For months I’ve been harboring some amazing salad recipes, anxious to share them with you but waiting for the snow to melt. To me, summer and salad just go together. I’m not talking about side salads here, but fabulous, cool, crisp hearty salads that are worthy of being the entree at the end of a long, hot summer day.
Salad is often a side dish. However, by adding protein, you can turn just about any salad into the main event. Then, you have a nutritionally-balanced meal that will keep you from feeling hungry an hour after dinner. A salad is the perfect way to use up chicken or steak left from last night’s barbecue, or even that piece of grilled salmon orseafood. Step away from the hot stove to enjoy these salads any night of the week!
Dear Mary: When my brother-in-law was a pastor, he was authorized to use the church credit card to purchase things for the church.
He has not been at that church for over a year and the church has never paid the final bill of $7,000.
Because he was named an “Authorized User” on the account, should he be concerned that this is impacting his credit report negatively? What should he do? Cindy S.
More than a year ago, my husband remodeled our home. This is no ordinary man. He has an amazing ability to design, destroy and rebuild with amazing results. This remodel was extensive which means by the time he hauled 30 truckloads of demolition to the dump, my kitchen was down to the dirt and only beams and studs still standing where once there were walls.
Now imagine this: Both of us continued our fast-paced work schedules through this six months of chaos. We didn’t move to temporary quarters. We worked every spare moment. Being non-professionals, we hired subcontractors for plumbing, electrical, drywall and so on. Finding reliable, onset, quality professionals to do this kind of important work can be a real challenge.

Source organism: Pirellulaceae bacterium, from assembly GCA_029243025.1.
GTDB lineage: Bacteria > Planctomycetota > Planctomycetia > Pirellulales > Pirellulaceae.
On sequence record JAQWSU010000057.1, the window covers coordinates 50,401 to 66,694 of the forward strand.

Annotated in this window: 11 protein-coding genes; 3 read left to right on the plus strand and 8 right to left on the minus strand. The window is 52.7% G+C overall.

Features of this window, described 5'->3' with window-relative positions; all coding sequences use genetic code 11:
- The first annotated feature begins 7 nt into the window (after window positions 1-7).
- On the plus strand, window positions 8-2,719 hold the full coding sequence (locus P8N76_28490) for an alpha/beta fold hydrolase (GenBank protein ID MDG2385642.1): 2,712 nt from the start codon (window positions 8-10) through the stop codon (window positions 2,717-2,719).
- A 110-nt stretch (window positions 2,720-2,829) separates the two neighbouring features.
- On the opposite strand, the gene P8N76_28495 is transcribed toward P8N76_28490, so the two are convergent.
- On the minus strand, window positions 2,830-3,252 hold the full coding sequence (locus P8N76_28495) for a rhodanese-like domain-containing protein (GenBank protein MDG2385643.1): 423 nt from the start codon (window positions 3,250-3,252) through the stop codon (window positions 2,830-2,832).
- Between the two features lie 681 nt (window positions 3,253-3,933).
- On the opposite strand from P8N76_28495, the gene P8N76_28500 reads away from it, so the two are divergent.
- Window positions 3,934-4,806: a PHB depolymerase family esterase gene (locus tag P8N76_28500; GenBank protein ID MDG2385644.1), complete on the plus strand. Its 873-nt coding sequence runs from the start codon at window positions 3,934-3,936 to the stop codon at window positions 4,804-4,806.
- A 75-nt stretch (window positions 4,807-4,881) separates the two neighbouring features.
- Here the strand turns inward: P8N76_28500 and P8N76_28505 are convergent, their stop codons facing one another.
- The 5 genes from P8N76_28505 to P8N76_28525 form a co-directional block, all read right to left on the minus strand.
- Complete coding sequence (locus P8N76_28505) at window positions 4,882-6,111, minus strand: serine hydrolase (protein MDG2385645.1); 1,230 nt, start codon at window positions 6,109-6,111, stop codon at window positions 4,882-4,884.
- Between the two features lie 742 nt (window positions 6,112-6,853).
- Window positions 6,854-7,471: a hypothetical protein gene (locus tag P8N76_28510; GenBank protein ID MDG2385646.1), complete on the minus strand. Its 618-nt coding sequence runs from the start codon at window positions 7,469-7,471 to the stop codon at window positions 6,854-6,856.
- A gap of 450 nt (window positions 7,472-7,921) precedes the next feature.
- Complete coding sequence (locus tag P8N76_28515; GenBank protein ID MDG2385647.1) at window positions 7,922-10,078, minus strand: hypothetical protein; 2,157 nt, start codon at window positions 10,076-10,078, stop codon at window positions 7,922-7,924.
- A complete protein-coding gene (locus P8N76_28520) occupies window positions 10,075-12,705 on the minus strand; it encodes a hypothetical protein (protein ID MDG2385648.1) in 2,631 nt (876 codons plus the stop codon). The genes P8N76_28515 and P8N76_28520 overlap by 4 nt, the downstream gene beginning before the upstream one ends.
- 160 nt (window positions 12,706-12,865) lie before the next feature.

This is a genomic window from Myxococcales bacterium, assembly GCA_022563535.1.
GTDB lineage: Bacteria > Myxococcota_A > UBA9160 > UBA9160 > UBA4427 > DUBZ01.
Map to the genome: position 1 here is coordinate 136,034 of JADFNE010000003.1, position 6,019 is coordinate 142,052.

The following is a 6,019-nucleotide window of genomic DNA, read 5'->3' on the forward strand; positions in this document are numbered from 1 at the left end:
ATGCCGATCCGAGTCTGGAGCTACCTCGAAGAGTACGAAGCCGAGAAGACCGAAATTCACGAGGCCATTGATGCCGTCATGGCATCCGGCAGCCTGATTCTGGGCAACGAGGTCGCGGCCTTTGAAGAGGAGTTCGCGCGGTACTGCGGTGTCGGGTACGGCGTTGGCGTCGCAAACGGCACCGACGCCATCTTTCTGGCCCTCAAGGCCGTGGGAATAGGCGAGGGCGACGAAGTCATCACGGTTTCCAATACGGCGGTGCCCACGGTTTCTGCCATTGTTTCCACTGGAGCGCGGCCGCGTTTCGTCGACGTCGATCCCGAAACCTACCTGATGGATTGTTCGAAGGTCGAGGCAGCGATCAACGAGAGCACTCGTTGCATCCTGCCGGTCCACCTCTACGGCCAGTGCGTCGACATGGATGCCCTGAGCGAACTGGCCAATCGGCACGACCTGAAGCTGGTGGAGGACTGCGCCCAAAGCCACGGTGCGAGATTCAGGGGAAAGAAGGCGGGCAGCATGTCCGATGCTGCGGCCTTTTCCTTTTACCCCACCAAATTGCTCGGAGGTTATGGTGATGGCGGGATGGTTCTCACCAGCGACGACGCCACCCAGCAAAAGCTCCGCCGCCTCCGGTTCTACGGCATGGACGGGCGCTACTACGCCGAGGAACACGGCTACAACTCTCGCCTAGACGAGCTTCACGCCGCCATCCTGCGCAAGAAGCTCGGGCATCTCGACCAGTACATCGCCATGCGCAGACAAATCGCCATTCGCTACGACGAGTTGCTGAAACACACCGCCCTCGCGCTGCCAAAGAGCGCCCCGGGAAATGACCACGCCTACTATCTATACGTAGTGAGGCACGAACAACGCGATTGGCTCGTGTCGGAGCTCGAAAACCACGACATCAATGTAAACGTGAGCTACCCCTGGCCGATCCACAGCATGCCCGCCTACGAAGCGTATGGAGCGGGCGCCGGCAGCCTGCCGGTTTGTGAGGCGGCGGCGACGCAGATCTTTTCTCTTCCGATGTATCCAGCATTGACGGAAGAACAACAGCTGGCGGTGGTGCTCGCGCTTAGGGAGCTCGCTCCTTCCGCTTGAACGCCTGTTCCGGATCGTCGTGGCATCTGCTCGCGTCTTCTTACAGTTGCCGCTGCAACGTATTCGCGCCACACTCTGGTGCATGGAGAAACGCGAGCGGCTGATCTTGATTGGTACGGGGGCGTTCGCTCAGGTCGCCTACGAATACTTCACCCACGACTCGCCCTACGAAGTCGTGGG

We’ve all heard horror stories of fly-by-night contractors who promise but don’t deliver. Our problem was that we just didn’t have time to conduct interviews and get multiple bids. What we needed were honest and reliable referrals from people who’d been through similar remodeling of their homes and could give us solid referrals.
Forget the excuses. You need a vacation and for more reasons that it’s just fun to get away. Research shows that regular getaways may increase longevity by preventing heart disease. In fact, men in a nine-year study who took at least one vacation per year were almost 30 percent less likely to die from a heart-related cause compared with the men who kept their noses to the grindstone.
Family vacations are one of my best childhood memories. Being together away from the normal routines of life creates an atmosphere just right for bonding and for making memories to last a lifetime.
If you can manage the time, I’ve got some tips and ideas to make it happen:
Be realistic about the cost. Consider the money you have first and then design a vacation that will realistically fit within that financial boundary. If you have a family of five and $500 to spend, don’t even think about a couple of days at Disney World.